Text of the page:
- "What?"... "I CAN - hear what you're saying..."
- A New Year, A New You!
- SPIO workshop by Theraplay@home: Orlando, Florida
- The Sideways Glance...
- Superbrain yoga!
- Thoughts for a New Year: Meat of known origin, revisited
- The "Bull" that is Autism...
- Heart MD Institute: East meets west
- How does nutrition impact early childhood immunity?
- H1N1: From the Ayurvedic perspective
- Signs of the need for detoxification
- Ayurveda: Where medicine meets universal consciousness
- Ghee and its many benefits
- Yogi Cameron's ayurvedic view of the autism spectrum
- Ayurveda: The medicine of balance
- Ginger considered a basic universal medicine
Influential Texas panel recommends halt to use of bite-mark evidence
An influential Texas scientific panel recommended on Thursday that bite-mark analysis not be admissible as evidence in courts, a decision experts said could lead judicial systems in other states to exclude it too. The Texas Forensic Science Commission panel recommended a moratorium on bite-mark evidence until there is science to support its admissibility. Bite-mark evidence has been used in U.S. courts for decades, most often to identify suspects in murders, sexual assaults and child abuse through marks on the flesh of victims.
Massive gas leak near Los Angeles plugged after 16 weeks
Airports boost efforts to stop spread of Zika: UN agency
Airports are stepping up efforts to reduce populations of mosquitoes that transmit the Zika virus in order to prevent its spread, the UN aviation agency said Thursday. "The management of the outbreak is currently focused on reducing the populations of the Aedes mosquito that transmit the virus at airports (vector control)," the International Civil Aviation Organization (ICAO) said in a statement. Vector control refers to the spraying of insecticides or other pest control measures.
Weight-loss surgery after age 35 linked to survival benefit
By Andrew M. Seaman (Reuters Health) - Obese people who undergo a certain kind of weight-loss operation after age 35 may live longer than obese people of the same age who don't have the surgery, a study suggests. The findings, reported in JAMA Surgery, show that the so-called gastric bypass operation is associated with a mortality benefit along with its better-known "metabolic" benefits, said lead author Lance Davidson, of Brigham Young University in Provo, Utah. Past research has found weight loss surgeries are tied to reduced deaths from any cause, cancer and heart disease.
Brazil confirms third Zika-linked death
Brasília (AFP) - Health authorities said Thursday they have identified a third death in Brazil linked to the Zika virus, but it is not clear if the disease was the sole cause. The latest case "was communicated to the World Health Organization [WHO] and we are studying it in more depth because we have just received the information," Health Minister Marcelo Castro said during a news conference. "It's not possible at this point to say that Zika was the sole cause of death," he said.
Textile workers at higher risk for rheumatoid arthritis
By Lisa Rapaport (Reuters Health) - Breathing textile dust on the job is linked to an almost tripled risk of developing rheumatoid arthritis, an immune system disorder that causes debilitating swelling and pain in the joints, a Malaysian study suggests. While smoking is a known risk factor for this disease, the findings add to evidence suggesting that environmental factors could trigger rheumatoid arthritis in some people, the researchers note in the Annals of Rheumatic Diseases. The investigators suspect that textile dust might cause changes in the lung tissues, and those changes might trigger the immune response that leads to rheumatoid arthritis in individuals with genetic risk factors for the disease, said senior study author Dr. Camilla Bengtsson of the Karolinska Institute in Sweden.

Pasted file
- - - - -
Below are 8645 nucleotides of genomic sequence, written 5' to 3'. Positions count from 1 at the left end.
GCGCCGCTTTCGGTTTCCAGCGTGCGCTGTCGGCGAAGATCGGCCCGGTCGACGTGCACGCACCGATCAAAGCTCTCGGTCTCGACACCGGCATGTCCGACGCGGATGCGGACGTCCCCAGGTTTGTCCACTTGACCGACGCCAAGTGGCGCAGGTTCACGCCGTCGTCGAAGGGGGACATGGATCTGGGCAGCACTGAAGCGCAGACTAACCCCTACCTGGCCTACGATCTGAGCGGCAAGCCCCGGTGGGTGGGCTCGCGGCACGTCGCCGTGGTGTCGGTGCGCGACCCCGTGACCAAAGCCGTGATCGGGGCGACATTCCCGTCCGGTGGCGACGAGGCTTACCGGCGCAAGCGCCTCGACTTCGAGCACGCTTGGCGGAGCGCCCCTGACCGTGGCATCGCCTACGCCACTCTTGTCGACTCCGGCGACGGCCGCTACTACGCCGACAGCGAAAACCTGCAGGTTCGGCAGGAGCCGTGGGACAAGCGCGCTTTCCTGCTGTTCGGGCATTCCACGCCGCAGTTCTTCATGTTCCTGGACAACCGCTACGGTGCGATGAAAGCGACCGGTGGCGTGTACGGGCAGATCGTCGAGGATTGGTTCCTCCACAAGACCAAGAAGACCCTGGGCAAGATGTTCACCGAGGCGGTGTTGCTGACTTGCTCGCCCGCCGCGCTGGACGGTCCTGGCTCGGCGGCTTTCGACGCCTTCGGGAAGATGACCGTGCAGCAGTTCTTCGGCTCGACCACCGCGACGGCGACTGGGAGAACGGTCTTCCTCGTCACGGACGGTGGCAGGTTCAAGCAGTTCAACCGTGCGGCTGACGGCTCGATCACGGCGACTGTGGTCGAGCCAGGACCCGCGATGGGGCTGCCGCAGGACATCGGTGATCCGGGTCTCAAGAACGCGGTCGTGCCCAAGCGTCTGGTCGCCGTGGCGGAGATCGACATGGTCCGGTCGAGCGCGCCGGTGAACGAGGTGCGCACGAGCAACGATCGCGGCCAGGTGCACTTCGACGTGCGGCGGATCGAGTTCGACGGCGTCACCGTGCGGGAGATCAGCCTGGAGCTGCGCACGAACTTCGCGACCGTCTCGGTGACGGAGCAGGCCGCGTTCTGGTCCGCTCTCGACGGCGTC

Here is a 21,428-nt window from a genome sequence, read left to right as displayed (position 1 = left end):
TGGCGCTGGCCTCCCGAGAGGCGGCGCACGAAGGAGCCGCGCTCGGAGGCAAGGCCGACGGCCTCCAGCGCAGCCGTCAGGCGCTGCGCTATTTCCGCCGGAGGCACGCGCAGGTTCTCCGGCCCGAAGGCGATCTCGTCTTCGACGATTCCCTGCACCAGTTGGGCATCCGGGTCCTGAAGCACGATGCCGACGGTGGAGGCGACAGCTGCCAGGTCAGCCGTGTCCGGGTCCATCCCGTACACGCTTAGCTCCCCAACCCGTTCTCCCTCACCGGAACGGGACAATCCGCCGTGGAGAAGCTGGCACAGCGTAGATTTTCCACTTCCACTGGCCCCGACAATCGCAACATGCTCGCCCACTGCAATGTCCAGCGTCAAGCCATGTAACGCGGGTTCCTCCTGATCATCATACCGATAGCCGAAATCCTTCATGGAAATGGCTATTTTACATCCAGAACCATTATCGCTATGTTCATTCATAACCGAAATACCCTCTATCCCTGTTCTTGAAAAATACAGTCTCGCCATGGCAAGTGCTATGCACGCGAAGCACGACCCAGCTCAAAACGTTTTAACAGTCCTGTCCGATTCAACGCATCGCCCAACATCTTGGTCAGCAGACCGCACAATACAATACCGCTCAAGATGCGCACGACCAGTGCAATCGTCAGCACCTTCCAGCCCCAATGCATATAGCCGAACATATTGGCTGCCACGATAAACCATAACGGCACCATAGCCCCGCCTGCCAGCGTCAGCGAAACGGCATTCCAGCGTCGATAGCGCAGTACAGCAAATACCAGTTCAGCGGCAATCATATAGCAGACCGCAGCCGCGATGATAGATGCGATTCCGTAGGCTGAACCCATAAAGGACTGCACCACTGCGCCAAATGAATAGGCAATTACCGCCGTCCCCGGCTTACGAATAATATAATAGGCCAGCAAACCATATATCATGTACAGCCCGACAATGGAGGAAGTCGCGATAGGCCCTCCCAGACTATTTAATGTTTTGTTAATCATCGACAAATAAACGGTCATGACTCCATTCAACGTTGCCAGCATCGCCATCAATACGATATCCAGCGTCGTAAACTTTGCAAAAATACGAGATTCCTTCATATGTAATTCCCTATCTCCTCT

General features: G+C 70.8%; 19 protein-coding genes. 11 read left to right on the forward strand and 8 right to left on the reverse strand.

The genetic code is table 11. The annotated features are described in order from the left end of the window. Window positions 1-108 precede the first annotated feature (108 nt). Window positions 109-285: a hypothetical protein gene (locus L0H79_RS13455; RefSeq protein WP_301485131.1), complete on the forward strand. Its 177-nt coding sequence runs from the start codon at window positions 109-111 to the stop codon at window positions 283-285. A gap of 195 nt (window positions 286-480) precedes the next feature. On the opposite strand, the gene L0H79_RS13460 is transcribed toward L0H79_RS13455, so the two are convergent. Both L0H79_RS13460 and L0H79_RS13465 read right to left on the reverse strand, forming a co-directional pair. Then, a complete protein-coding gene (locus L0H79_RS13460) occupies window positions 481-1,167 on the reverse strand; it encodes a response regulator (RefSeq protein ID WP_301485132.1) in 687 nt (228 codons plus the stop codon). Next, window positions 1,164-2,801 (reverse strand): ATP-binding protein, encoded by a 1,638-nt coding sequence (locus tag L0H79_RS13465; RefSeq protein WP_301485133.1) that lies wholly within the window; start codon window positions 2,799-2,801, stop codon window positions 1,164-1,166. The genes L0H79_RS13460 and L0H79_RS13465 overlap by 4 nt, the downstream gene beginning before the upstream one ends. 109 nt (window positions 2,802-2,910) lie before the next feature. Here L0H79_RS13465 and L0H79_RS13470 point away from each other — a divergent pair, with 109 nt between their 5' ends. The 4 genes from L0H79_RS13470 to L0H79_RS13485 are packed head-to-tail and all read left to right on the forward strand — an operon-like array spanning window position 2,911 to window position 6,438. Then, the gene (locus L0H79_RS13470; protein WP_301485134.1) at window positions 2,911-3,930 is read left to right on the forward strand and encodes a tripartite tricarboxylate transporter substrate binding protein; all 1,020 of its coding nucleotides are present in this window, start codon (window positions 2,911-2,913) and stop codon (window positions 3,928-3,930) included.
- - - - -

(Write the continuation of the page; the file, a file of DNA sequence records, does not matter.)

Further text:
Dems seek drug abuse funds as election-year issue sharpens
WASHINGTON (AP) — Congressional Democrats called Thursday for hundreds of millions in emergency spending to fight drug abuse but ran into Republican resistance as another health issue spiraled into an election-year showdown.
Convicted al Qaeda supporter loses U.S. medical malpractice trial
The U.S. government owes nothing to a New York man, now in prison for aiding al Qaeda, who sought $7 million in damages for alleged medical malpractice that occurred after he was taken into custody, a federal judge ruled on Thursday. U.S. District Judge Gregory Woods in Manhattan said Wesam El-Hanafi, 40, presented no evidence at his malpractice trial showing that the prison system failed to diagnose and treat a blood clot in his leg in a timely fashion. "The plaintiff did not meet his legal burden of establishing any breach of duty of care or that such a breach was the proximate cause to his injury," Woods said in court.
Several states seek to block 2nd trimester abortion method
JACKSON, Miss. (AP) — Abortion opponents in Mississippi, West Virginia and several other states are filing bills to ban an abortion procedure commonly used in the second trimester that opponents describe as dismembering a fetus.
Mom Pens Heartbreaking Letter to 4-Year-Old Daughter Who Died of Cancer
Kate Rhoades, 4, died on Jan. 12 from leukemia.